A World Free From Cancer By 2050: A Call To Action

A World Free From Cancer By 2050: A Call To Action

Imagine a world free from cancer in our lifetime. It’s not a dream, but a mission rooted in past progress. Since 1990, the number of cancer survivors has doubled—from 6 million to 13 million—thanks to new cancer medicines. These new therapies have extended life by about 43 million life-years. These are not additional years of pain and desperation. Every dollar we spend on new cancer medicines reduces spending on hospitals and doctors by $7. And the added value of these longer lives is about $4.7 trillion. All told, such innovative treatments account for about 1% of total health-care spending.

We have made great strides in freeing millions from the threat and suffering associated with cancer. We can do more. Much more. However, business as usual won't cut it. Current research and cancer treatment is broadly focused on the disease patients have, not on the patients who have the disease. To accelerate innovation and create A World Free From Cancer by 2050, we need to make cancer treatment predictive, personalized, preventive, and participatory. Here's how:

1. Put patients in charge of cancer research.

In the 1980s, AIDS activists took control of the HIV research agenda, while knowing little about the disease except that it put thousands of lives in jeopardy. Today, cancer patients can use online communities to test treatments, design studies, and determine better ways to tackle their illness. We are already keeping tabs on our health and progress with fitness monitors and computerized tablets. Research should be shaped by these real-time, real-world experiences, in combination with discovering what genetic mechanisms make their particular kinds of tumors tick. Dr. Eric Topol, author of The Creative Destruction of Medicine, observes, ”It is time for a jailbreak; it is time for the rise of the consumers to drive the future of medicine. It is their DNA, their medical data, their cell phones, and their own health at stake.”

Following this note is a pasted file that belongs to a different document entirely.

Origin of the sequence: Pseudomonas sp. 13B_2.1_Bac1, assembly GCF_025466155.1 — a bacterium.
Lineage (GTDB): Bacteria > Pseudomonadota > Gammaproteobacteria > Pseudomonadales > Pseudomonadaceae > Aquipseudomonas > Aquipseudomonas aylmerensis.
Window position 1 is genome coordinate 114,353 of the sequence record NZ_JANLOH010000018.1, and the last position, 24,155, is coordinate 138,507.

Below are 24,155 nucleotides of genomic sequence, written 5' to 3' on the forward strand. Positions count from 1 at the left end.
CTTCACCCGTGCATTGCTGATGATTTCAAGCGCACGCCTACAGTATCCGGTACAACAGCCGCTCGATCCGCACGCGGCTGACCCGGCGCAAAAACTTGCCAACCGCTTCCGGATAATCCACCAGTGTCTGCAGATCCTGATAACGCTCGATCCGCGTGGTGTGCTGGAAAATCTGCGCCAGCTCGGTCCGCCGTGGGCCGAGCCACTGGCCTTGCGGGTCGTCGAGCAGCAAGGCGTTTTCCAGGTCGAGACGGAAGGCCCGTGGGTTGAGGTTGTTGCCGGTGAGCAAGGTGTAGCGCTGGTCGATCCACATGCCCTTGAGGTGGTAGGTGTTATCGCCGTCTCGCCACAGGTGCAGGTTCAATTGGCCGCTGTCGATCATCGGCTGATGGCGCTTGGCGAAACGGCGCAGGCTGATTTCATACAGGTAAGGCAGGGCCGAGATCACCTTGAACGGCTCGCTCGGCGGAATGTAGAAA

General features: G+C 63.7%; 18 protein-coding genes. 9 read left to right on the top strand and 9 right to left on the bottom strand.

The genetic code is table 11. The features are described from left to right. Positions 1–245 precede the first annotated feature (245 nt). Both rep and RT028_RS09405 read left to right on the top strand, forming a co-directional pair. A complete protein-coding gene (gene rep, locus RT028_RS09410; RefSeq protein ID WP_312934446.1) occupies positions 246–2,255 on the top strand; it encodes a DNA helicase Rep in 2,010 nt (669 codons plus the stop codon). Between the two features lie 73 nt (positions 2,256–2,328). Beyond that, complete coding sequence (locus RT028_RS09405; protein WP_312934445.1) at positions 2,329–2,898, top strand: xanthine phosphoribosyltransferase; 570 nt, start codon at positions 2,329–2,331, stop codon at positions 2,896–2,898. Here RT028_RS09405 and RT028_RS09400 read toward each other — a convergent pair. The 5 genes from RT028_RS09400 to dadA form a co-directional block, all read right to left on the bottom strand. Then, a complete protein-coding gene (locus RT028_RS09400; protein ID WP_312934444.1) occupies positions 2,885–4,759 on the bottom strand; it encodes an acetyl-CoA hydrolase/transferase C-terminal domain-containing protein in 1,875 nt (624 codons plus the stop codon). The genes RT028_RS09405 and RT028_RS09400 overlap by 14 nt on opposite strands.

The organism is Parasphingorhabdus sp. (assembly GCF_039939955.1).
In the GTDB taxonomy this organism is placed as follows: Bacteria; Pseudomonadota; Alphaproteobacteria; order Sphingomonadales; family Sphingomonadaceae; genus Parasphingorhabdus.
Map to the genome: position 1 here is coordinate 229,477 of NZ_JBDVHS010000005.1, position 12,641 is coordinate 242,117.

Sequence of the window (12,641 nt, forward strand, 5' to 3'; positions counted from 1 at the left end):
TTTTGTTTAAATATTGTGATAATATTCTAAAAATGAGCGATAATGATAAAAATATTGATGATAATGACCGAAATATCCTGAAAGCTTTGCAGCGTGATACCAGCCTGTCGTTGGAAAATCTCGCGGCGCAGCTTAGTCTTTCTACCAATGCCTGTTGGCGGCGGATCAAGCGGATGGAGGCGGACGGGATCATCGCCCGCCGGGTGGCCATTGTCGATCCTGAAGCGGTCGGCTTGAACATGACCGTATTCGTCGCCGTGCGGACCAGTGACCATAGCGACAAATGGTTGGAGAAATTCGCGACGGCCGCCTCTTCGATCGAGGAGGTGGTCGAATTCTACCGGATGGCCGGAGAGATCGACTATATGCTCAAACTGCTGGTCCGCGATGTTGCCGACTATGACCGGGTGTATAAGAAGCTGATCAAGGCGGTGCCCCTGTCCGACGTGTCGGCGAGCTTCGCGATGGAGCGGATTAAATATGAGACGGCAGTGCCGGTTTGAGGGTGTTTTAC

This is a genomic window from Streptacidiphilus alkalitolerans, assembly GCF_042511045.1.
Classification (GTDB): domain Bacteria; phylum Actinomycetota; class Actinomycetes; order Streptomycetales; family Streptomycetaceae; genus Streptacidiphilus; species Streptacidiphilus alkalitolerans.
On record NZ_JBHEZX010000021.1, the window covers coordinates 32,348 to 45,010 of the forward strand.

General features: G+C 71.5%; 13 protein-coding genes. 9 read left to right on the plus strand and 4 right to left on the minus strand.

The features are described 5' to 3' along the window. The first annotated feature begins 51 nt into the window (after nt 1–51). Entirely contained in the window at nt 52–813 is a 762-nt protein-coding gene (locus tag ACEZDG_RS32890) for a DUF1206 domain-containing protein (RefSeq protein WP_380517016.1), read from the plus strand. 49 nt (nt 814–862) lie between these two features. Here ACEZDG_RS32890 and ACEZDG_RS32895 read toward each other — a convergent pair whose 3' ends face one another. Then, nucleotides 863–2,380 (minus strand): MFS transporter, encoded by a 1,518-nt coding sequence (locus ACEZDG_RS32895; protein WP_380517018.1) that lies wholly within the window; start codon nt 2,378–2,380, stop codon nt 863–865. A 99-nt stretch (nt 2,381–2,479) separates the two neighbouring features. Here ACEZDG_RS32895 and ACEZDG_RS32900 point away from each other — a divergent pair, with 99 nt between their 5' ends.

2. Replace one-size-fits-all research with personalized cancer studies.

The Human Genome Project gave us faster ways to sequence DNA. It took nearly a billion dollars and 10 years to develop a detailed map of the human genome. Now we can sequence an individual’s genome, or a tumor’s genome, in a few hours, and for under $500. With these innovations, we can now personalize medicine very specifically: my illness, my cure. Several cancer organizations, including the International Myeloma Foundation, StandUp2Cancer, and the Sarcoma Foundation of America, run research programs that require researchers to look for genetic cues that could lead to cures. That should be the rule, not the exception.

3. Cut the time it takes to develop new cancer medicines to as little as 2 years.

It takes even longer to develop new cancer medicines (8.8 years on average) than to develop other drugs. Most of that time and effort is spent on testing medicines in people who we know won’t benefit from that drug. If we simply focus on the individual tumor’s specific cancer-causing genetic mutations, we can rapidly find which therapies will work. That would mean approving cancer therapies as fast as HIV medicines were developed: in 2 to 3 years.

4. Require that health plans pay for personalized medicines.

Advances in cancer treatment are saving lives and cutting health-care costs. But many health-insurance plans haven’t caught up with the times. Nearly half of all cancer patients are forced to choose the treatment that is covered by their insurance, instead of being able to choose the treatment that would be most likely to save their lives. Insurers should pay for the right treatment, targeted to the right individual, instead of finding a way to shift costs to patients.

5. Create Charter Cancer Communities that focus on the value of care.

Under existing health-care regulations, decisions on how to treat cancer are often based on who gets paid, rather than on the true value of care. Innovations that save money are pitted against services that lose money. Like public charter schools, Charter Cancer Communities will have greater flexibility to use and pay for the combination of treatments that deliver value. And they will be accountable to their member organizations and to the patients they serve.

6. Ignite the movement to create A World Free From Cancer

We can all share in creating A World Free From Cancer by taking these and other actions. We must change how we develop and practice medicine. Our current approach has given us longer life and greater prosperity, but it is outdated and often reactionary.

It is our mission and our moment to remake medicine. It is both our choice and our challenge. It is time to cast off our old ways and create A World Free From Cancer.

By Robert M. Goldberg, PhD

May 31, 2013

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